Staff experiences of caring for patients with extended-spectrum β-lactamase–producing bacteria: A qualitative study
2015 (English)In: American Journal of Infection Control, ISSN 0196-6553, E-ISSN 1527-3296, Vol. 43, no 12, 1302-1309 p.Article in journal (Refereed) Published
BACKGROUND: Patients who become carriers of antibiotic-resistant bacteria are sometimes stigmatized by health professionals. Staff members' fears of becoming infected could affect their willingness to care for these patients.
METHODS:The purpose of this study was to increase the knowledge of what it means for staff in acute care settings and nursing homes to care for patients with extended-spectrum β-lactamase (ESBL)-producing bacteria. Assistant nurses, registered nurses, and physicians from acute care settings and nursing homes were interviewed. A modified version of Grounded Theory was used for the analysis.
RESULTS:The analysis resulted in the core category "to operate as an expert in a chaotic environment" in acute care settings. Despite a lack of resources, hospital staff try to provide the best possible care for patients with ESBL. The analysis of the interviews in the nursing homes resulted in the core category "the employee who, despite uncertainty, provides good care." Despite some fear, and a lack of knowledge, the study participants tried to provide the residents with good care.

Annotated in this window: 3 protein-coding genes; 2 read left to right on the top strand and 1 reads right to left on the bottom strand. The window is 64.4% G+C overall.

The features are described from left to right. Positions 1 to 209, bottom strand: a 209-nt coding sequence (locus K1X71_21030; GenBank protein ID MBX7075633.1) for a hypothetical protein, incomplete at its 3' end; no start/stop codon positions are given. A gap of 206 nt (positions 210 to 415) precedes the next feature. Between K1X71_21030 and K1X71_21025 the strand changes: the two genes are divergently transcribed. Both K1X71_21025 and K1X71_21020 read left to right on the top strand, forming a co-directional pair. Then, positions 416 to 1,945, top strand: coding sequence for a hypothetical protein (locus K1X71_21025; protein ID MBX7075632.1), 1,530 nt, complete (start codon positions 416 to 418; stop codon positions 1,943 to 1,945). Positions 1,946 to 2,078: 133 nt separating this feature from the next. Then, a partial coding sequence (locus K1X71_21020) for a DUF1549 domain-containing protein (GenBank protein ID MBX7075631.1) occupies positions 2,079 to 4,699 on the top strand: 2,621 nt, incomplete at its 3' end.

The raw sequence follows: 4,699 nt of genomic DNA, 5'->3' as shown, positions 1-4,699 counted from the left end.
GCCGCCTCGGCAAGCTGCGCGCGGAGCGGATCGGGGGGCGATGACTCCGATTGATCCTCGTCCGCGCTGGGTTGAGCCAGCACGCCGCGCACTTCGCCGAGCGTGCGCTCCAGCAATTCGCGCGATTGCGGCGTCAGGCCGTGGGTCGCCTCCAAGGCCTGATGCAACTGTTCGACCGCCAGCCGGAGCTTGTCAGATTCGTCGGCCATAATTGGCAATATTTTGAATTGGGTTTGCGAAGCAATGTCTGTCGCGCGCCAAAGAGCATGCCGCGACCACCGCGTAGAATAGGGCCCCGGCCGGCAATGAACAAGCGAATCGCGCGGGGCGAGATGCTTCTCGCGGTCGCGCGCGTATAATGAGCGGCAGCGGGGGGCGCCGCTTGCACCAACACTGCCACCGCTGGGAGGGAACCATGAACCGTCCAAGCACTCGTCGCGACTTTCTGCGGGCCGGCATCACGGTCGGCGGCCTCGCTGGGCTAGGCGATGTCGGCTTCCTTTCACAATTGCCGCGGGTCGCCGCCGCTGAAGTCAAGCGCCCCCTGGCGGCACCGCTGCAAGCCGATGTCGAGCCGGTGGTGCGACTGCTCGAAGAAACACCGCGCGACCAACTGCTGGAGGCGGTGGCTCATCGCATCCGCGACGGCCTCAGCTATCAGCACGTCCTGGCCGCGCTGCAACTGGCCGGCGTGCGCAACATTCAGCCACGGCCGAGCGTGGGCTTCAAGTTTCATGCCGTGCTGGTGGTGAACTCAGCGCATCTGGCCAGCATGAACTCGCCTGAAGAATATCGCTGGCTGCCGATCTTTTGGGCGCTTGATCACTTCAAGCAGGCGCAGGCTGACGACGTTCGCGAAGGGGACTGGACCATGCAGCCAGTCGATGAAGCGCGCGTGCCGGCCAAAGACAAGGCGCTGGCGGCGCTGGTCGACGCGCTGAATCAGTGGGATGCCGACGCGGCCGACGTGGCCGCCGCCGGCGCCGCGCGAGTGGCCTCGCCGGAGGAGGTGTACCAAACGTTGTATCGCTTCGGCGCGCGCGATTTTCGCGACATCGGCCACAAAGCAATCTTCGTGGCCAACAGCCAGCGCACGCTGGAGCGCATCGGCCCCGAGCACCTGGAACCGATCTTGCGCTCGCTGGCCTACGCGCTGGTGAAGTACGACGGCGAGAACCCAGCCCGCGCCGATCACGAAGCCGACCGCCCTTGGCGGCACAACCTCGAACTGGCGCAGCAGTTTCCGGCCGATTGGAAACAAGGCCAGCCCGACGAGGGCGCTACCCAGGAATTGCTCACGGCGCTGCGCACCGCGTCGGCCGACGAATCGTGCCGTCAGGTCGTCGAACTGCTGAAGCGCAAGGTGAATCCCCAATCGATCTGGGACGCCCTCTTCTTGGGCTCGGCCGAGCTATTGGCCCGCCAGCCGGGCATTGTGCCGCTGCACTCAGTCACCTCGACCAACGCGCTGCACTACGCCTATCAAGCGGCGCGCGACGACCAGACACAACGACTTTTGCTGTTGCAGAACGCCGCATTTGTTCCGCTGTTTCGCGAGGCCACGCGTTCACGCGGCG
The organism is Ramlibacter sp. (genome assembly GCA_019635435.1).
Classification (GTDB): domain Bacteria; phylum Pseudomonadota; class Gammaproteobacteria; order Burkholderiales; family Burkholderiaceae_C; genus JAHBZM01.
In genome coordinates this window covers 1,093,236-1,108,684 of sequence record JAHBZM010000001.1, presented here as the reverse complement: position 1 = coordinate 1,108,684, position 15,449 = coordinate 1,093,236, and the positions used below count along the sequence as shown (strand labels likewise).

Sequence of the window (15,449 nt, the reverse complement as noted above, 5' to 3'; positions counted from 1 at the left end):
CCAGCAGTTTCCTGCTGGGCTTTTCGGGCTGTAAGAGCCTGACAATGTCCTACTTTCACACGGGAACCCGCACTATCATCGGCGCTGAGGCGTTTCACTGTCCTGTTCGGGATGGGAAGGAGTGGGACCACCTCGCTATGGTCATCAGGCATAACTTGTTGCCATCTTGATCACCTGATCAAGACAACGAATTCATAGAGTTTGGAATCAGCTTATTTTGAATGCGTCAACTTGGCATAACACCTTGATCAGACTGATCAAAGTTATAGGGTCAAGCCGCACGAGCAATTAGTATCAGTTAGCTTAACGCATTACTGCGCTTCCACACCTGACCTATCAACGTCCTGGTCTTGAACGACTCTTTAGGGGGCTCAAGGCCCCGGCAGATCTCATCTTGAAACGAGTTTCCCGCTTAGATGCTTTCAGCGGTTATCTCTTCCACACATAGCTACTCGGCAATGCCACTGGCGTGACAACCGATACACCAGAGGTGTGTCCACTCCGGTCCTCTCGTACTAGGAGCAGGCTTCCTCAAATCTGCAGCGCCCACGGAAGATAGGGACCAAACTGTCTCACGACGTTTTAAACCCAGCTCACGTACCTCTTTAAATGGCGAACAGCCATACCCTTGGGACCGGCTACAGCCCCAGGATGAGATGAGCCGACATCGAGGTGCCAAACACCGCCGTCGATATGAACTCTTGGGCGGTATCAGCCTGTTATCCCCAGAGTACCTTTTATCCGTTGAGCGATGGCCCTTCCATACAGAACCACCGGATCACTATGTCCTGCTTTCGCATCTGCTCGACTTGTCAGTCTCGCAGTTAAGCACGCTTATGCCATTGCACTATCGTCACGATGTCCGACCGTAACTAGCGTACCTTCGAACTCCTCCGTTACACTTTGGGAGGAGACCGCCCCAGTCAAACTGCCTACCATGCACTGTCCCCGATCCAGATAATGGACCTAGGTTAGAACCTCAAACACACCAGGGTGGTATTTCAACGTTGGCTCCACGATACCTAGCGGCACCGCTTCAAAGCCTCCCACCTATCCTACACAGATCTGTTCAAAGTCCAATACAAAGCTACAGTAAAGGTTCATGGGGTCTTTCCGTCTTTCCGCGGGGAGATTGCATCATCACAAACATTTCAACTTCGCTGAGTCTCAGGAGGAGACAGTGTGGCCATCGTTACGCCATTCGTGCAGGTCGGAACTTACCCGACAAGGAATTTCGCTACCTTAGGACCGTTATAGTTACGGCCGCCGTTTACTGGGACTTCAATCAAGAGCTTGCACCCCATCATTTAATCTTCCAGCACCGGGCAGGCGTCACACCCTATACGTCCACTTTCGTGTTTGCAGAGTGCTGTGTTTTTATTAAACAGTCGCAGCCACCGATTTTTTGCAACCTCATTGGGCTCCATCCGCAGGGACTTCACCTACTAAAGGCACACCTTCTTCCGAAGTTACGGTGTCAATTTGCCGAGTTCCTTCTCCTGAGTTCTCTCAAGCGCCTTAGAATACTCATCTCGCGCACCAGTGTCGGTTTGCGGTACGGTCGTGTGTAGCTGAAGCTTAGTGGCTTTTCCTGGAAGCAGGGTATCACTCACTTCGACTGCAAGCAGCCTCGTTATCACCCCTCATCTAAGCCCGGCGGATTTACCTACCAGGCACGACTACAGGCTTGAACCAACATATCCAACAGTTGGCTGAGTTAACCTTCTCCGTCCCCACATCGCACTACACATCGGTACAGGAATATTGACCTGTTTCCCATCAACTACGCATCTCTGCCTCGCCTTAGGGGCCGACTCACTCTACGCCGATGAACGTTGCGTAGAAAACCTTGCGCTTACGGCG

CONCLUSION: Staff in acute care settings and nursing homes must have adequate knowledge and reasonable working conditions to be able to provide high-quality care for patients and residents who are ESBL carriers.
Place, publisher, year, edition, pages
2015. Vol. 43, no 12, 1302-1309 p.
Antibiotic resistance, ESBL, Extended-spectrum β-lactamase, Grounded theory, Staff experiences
Medical and Health Sciences Public Health, Global Health, Social Medicine and Epidemiology
IdentifiersURN: urn:nbn:se:esh:diva-5656DOI: 10.1016/j.ajic.2015.07.008PubMedID: 26293998OAI: oai:DiVA.org:esh-5656DiVA: diva2:1057845